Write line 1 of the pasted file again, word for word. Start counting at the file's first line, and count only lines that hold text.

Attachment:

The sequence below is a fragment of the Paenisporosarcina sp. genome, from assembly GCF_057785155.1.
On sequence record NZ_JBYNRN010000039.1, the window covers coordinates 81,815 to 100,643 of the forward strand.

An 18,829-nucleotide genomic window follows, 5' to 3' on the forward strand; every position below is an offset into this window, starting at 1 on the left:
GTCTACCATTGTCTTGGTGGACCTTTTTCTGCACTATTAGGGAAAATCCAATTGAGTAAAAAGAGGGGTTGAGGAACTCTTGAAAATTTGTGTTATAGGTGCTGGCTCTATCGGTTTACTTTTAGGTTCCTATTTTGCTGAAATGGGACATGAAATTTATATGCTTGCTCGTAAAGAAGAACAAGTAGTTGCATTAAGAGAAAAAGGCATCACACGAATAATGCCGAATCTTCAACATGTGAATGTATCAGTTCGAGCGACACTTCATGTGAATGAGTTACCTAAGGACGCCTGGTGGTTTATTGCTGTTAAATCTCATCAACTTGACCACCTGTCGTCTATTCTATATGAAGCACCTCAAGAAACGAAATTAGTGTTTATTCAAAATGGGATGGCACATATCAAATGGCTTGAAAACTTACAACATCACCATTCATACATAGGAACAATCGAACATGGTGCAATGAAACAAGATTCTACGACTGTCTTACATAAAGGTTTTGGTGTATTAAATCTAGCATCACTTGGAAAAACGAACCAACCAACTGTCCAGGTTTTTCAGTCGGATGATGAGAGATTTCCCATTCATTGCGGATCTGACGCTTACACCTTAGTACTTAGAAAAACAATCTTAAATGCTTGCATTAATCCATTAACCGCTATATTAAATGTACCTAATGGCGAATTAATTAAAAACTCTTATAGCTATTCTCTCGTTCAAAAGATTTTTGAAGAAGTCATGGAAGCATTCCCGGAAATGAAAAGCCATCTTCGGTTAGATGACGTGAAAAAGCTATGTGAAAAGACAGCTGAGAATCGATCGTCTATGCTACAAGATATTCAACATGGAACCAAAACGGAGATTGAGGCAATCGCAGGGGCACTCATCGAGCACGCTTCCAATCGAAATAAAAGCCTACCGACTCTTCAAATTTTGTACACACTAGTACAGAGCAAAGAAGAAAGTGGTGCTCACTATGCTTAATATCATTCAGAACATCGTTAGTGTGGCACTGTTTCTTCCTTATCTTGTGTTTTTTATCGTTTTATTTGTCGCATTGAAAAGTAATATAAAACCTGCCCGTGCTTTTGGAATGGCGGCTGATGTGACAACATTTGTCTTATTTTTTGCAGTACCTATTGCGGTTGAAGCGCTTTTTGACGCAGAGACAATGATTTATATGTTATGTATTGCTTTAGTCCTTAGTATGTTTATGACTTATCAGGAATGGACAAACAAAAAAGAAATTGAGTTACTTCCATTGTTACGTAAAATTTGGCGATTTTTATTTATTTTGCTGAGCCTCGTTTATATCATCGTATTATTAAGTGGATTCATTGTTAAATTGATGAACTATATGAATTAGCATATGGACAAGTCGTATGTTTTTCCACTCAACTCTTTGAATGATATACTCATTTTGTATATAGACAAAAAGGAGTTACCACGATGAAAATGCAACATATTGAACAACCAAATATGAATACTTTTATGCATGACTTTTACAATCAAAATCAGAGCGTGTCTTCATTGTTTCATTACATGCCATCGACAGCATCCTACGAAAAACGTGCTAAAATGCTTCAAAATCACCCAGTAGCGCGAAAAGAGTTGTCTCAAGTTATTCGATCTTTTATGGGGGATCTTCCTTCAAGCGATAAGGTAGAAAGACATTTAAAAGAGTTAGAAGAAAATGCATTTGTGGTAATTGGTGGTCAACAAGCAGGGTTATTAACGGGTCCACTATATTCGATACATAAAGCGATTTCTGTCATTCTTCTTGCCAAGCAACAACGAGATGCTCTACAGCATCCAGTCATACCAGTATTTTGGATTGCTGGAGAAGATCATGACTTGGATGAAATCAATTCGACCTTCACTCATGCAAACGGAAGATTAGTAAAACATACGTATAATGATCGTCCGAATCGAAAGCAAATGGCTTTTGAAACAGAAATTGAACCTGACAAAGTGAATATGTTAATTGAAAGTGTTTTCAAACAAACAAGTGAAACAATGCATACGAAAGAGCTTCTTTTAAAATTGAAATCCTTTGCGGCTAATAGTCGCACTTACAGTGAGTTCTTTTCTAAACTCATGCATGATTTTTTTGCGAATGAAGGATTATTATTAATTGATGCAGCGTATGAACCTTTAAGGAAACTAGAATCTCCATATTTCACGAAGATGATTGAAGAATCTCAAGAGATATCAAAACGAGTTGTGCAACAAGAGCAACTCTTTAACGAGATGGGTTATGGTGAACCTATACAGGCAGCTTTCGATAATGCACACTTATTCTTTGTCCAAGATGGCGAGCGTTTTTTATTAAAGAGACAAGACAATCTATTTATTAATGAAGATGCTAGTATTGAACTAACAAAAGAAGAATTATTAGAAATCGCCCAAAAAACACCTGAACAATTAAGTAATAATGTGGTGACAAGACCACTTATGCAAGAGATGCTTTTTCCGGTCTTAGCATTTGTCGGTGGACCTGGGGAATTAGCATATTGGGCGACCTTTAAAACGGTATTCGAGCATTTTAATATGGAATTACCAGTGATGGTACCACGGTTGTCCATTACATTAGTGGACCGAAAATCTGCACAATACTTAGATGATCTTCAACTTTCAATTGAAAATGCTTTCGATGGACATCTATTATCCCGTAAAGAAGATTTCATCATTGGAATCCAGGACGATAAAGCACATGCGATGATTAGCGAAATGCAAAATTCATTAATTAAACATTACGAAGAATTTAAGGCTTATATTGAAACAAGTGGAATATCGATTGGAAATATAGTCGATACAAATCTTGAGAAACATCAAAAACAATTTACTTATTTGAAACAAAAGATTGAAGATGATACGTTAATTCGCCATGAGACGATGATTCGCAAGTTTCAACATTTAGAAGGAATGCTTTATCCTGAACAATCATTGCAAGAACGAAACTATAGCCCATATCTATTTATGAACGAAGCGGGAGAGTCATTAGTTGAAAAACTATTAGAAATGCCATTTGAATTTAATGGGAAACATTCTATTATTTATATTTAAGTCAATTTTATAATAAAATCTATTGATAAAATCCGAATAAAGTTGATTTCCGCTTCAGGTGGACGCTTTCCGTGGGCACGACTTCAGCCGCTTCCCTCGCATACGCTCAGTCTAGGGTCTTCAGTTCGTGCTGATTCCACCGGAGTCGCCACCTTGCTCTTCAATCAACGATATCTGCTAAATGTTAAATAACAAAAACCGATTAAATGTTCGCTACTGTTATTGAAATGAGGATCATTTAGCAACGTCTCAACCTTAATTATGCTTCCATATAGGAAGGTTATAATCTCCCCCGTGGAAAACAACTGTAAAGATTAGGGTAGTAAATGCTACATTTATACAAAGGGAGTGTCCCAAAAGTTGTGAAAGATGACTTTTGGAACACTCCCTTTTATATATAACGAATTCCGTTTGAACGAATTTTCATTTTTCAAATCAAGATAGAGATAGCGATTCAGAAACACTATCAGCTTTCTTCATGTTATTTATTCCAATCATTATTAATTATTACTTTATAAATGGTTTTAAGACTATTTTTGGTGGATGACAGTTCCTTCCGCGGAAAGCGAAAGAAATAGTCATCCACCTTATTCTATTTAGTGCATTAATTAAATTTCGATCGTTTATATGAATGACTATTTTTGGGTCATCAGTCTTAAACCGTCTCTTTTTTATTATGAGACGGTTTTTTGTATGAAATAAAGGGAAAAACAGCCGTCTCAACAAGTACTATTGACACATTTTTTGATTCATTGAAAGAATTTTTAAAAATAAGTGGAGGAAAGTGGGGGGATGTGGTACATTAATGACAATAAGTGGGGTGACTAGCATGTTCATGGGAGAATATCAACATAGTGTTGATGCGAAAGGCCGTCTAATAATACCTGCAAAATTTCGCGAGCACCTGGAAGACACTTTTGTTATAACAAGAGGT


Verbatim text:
The sequence below is a fragment of the Paenisporosarcina sp. genome, from assembly GCF_057785155.1.